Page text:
Description
Course info
Rating
(10)
Level
Intermediate
Updated
Dec 31, 2018
Duration
1h 33m
Description

At the core of applied machine learning is supervised machine learning. In this course, Machine Learning with XGBoost Using scikit-learn in Python, you will learn how to build supervised learning models using one of the most accurate algorithms in existence. First, you will discover what XGBoost is and why it’s revolutionized competitive modeling. Next, you will explore the importance of data wrangling and see how clean data affects XGBoost’s performance. Finally, you will learn how to build, train, and score XGBoost models for real-world performance. When you are finished with this course, you will have a foundational knowledge of XGBoost that will help you as you move forward to becoming a machine learning engineer.

About the author
About the author

Mike has Bachelor of Science degrees in Business and Psychology. He's passionate about machine learning and data engineering.

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Section Introduction Transcripts
Section Introduction Transcripts

Preparing Data for Gradient Boosting
Hello, my name is Mike West, and welcome back to an Introduction to XGBoost Using Scikit-learn in Python. In this module, you'll learn how data is prepared for machine learning models. A model is only as good as the data passed into it. In machine learning, the process of massaging data into a modellable state is called data wrangling. In this module, you'll learn what data wrangling is, and why it's so important to the machine learning process. In this module, the AI hierarchy will be discussed. You'll learn about the two core types of models, the artificial neural network and traditional models. XGBoost is a traditional model. Data wrangling is the same process for traditional models, as well as it is for artificial neural networks. Machine learning is separated into two core types of learning. The first is supervised, and the second is unsupervised. This module will cover the difference between the two, and why most applied machine learning is supervised learning. In this module, you'll learn about the applied machine learning world versus the world of research or academia. Supervised learning is all about data, and real-world machine learning is all about cleaning data and modeling that cleansed dataset. The module will cover the array at a high level. Linear algebra is the mathematics of structured data, and the array is the core object that houses that data. You'll learn what an array is and how to navigate arrays using indexes. You'll also become familiar with data cleansing within the context of an array. Machine learning is very process oriented. Machine-learning engineers follow the same steps in order to build predictive models. This module will cover that process and explain the importance of data wrangling within the context of the machine learning process. Lastly, you'll wrangle the Titanic dataset and use XGBoost to create a highly accurate model against that cleansed dataset.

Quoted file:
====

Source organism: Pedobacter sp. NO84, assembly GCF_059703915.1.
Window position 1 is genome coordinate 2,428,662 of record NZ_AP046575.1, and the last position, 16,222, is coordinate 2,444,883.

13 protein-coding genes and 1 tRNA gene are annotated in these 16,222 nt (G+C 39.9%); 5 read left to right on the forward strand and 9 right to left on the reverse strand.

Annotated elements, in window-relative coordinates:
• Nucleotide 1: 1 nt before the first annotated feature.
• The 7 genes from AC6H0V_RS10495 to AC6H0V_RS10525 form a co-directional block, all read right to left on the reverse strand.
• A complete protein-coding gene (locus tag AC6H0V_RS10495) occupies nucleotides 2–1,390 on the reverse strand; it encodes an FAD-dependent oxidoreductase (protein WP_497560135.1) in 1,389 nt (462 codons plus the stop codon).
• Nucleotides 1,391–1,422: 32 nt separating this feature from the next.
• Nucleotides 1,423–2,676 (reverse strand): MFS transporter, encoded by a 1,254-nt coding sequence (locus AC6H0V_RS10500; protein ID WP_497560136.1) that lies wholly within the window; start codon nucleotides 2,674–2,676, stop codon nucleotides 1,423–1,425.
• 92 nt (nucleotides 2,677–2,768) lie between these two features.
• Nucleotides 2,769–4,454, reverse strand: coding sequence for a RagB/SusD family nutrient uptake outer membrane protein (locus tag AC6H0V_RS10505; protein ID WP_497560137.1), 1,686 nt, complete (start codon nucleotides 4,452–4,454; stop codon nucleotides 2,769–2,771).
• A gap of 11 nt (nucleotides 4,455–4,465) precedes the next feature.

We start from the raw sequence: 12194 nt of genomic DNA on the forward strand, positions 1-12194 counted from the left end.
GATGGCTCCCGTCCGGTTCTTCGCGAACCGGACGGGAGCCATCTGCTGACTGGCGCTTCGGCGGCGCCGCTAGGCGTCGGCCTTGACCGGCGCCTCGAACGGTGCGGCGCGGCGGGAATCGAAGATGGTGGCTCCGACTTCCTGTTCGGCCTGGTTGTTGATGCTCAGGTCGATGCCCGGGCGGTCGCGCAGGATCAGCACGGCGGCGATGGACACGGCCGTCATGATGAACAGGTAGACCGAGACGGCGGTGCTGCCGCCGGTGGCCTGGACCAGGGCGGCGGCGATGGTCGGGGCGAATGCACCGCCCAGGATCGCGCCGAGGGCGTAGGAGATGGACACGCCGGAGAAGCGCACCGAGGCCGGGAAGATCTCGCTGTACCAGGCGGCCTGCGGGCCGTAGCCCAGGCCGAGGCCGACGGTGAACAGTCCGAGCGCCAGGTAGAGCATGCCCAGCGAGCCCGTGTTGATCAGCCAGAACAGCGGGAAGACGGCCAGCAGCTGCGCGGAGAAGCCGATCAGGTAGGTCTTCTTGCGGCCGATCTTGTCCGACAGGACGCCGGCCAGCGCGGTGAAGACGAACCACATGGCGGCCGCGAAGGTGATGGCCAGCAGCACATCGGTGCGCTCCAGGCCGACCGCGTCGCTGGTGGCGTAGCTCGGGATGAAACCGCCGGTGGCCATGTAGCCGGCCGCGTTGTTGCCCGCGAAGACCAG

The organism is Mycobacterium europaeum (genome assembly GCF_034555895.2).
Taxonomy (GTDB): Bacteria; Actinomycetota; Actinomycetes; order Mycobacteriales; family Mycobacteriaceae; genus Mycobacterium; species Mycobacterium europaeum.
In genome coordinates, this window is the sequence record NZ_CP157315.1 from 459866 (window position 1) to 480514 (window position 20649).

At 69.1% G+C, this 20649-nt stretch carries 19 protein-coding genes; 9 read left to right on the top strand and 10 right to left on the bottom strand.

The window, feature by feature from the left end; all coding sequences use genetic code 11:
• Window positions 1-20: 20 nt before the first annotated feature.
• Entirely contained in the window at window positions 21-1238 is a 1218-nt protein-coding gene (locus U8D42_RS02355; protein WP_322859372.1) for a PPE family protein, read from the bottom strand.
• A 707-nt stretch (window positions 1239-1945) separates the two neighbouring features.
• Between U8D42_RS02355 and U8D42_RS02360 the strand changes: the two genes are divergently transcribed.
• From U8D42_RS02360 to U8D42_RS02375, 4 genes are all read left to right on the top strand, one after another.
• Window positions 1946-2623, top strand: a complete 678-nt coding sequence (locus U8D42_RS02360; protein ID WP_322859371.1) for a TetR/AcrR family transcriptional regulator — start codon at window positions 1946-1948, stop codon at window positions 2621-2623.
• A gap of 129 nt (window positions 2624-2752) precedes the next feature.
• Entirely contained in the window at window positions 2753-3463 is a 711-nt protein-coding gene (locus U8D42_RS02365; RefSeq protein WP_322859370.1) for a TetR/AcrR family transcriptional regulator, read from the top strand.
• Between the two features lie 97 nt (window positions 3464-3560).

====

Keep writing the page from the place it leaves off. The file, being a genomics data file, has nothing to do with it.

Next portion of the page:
Saving the Trained Model